Dear Mr. Dad: My husband and I have a 3-year-old daughter and we’re concerned about her sleeping patterns. Most people we know who have kids the same age worry that their children aren’t getting enough sleep. We’ve got the opposite problem – including naps, she sleeps about 14 hours a day! Is there such a thing as getting too much sleep?
Sleep is one of the things that parents of infants and toddlers struggle with the most – and, as you said, the problem is usually too little of it, not too much.
Nevertheless, it’s perfectly natural to worry about anything child-related that’s out of the ordinary, even if it’s something that would make a lot of other parents envious.
The general consensus among experts is that children your daughter’s age should be getting 12-14 hours per day of shuteye, including naps, so you’re within the range of what’s “normal.”
Children do a lot of their developing – both physical and mental – when they’re asleep, so there’s no question that sleep is important. But as we all know, kids develop at different rates, so it’s no surprise that what may be plenty of sleep for one toddler could be nowhere near enough for another.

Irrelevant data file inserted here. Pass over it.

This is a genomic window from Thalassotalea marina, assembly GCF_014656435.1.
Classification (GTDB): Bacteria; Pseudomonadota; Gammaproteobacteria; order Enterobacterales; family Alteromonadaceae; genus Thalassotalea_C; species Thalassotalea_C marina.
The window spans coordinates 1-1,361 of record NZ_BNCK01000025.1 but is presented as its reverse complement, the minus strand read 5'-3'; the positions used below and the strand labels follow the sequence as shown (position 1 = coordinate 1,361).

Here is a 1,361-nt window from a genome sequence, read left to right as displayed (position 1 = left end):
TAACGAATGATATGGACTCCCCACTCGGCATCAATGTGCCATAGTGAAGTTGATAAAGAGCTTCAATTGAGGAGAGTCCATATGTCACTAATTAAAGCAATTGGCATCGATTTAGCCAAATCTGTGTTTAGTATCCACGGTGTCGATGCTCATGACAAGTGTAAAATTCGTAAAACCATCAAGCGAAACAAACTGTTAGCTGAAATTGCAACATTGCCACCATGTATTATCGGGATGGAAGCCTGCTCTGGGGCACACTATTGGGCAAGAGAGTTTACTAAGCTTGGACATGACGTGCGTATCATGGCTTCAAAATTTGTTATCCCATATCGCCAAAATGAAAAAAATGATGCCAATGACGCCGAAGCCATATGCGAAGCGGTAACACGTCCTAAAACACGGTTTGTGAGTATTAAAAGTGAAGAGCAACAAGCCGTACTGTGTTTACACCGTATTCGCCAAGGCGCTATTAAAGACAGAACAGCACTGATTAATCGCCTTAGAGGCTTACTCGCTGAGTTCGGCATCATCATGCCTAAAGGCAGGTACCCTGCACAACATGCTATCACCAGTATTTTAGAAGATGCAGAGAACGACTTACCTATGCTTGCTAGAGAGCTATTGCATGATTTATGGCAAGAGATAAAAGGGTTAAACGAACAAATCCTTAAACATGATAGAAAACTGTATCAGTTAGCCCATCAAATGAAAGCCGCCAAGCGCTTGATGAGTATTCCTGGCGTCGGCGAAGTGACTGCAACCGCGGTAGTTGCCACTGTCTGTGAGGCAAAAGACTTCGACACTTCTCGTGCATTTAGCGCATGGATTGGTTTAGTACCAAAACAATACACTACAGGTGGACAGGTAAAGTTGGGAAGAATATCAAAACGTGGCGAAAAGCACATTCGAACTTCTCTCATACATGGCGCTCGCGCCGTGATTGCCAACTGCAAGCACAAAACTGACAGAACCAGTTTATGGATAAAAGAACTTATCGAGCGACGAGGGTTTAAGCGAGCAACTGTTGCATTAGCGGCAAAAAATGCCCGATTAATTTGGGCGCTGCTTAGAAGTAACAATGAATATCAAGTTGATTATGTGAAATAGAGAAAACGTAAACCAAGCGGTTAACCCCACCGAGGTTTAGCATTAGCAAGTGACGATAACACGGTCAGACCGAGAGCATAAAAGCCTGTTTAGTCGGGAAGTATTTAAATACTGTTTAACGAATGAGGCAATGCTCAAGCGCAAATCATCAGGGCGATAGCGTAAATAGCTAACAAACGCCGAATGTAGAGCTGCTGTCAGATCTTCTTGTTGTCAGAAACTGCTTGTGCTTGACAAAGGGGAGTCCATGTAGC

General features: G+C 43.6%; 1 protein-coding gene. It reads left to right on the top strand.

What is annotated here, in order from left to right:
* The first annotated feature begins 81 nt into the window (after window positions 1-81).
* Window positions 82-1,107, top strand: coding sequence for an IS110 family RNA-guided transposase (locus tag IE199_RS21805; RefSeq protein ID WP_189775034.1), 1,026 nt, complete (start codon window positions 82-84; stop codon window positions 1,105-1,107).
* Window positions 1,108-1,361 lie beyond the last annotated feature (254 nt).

Bottom line, we all need as much sleep as we need – and those needs change over time. At age 6, your daughter probably won’t need any more than 12 hours per night. And by the time she heads off to middle school, she’ll be down to 10 or 11.
When she hits the teen years, her sleep needs will increase – but since worrying about her will keep you awake at night, your family’s total average sleep time will stay about the same.
The thing to focus on here is the quality of your daughter’s sleep, not the quantity. And one way to assess that is to simply pay attention to her behavior when she’s awake. If she’s generally happy, energetic, playful, engages with you, and seems to be having a good time, all is well.
But if she’s sluggish, tired, irritable, or behaves differently (worse) than usual, there could be a problem.
It could be something as simple as iron deficiency, but it’s worth making a call to your daughter’s pediatrician.
Armin Brott is the author of “The Expectant Father: Facts, Tips, and Advice for Dads-to-Be.”